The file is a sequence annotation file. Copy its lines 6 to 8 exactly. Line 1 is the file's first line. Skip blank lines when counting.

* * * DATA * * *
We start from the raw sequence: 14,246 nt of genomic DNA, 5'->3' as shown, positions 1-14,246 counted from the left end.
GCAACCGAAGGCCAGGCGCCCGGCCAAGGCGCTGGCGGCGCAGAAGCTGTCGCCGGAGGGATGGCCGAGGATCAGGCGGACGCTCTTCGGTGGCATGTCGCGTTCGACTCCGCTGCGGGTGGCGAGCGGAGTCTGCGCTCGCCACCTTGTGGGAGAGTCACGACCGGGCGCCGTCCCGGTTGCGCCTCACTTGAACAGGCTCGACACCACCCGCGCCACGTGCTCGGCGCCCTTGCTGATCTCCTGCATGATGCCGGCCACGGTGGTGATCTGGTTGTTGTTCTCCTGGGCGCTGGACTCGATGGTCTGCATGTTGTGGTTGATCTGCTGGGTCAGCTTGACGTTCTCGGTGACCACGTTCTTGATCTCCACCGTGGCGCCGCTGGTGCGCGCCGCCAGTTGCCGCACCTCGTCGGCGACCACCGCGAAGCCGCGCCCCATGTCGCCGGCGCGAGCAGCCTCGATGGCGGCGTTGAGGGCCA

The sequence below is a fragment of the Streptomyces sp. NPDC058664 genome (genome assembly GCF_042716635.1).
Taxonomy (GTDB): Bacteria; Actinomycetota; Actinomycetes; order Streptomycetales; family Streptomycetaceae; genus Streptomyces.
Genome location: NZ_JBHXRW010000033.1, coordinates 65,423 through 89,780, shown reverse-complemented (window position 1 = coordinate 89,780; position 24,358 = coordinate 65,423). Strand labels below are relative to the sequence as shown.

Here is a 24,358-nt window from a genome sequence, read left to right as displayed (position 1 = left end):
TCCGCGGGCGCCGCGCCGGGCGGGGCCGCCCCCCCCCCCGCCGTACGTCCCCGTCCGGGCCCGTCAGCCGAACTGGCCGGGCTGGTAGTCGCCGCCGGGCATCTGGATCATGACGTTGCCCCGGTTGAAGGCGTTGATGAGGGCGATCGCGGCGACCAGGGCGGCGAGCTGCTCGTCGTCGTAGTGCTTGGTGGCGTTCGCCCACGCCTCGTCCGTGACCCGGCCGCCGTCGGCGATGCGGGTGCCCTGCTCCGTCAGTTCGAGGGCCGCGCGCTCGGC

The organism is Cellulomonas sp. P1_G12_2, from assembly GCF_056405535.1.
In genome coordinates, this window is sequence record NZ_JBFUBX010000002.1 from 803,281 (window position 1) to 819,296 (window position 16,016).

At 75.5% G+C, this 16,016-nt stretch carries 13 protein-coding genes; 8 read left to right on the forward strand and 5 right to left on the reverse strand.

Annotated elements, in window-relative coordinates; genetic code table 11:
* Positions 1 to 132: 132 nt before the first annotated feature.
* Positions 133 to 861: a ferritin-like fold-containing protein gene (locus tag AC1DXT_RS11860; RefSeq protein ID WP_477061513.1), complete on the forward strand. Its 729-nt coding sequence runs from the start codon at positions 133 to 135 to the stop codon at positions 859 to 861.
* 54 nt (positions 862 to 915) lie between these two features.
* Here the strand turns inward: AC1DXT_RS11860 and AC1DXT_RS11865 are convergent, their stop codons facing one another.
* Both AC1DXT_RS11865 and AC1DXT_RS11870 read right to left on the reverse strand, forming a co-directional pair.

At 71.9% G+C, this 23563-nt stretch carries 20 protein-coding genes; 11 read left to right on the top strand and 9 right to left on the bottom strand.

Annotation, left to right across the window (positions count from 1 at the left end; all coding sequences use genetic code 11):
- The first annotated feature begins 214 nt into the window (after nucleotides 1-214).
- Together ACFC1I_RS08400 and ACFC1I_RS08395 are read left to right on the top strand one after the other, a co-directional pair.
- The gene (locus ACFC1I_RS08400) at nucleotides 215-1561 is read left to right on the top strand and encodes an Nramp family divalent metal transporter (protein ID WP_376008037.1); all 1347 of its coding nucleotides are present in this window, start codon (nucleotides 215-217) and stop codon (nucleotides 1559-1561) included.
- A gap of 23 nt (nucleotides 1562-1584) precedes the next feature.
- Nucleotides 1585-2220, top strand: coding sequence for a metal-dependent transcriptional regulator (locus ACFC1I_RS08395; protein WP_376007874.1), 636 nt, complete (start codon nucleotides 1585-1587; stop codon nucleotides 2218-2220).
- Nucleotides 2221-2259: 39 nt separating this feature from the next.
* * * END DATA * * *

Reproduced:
Here is a 24,358-nt window from a genome sequence, read left to right as displayed (position 1 = left end):
TCCGCGGGCGCCGCGCCGGGCGGGGCCGCCCCCCCCCCCGCCGTACGTCCCCGTCCGGGCCCGTCAGCCGAACTGGCCGGGCTGGTAGTCGCCGCCGGGCATCTGGATCATGACGTTGCCCCGGTTGAAGGCGTTGATGAGGGCGATCGCGGCGACCAGGGCGGCGAGCTGCTCGTCGTCGTAGTGCTTGGTGGCGTTCGCCCACGCCTCGTCCGTGACCCGGCCGCCGTCGGCGATGCGGGTGCCCTGCTCCGTCAGTTCGAGGGCCGCGCGCTCGGC

The organism is Cellulomonas sp. P1_G12_2, from assembly GCF_056405535.1.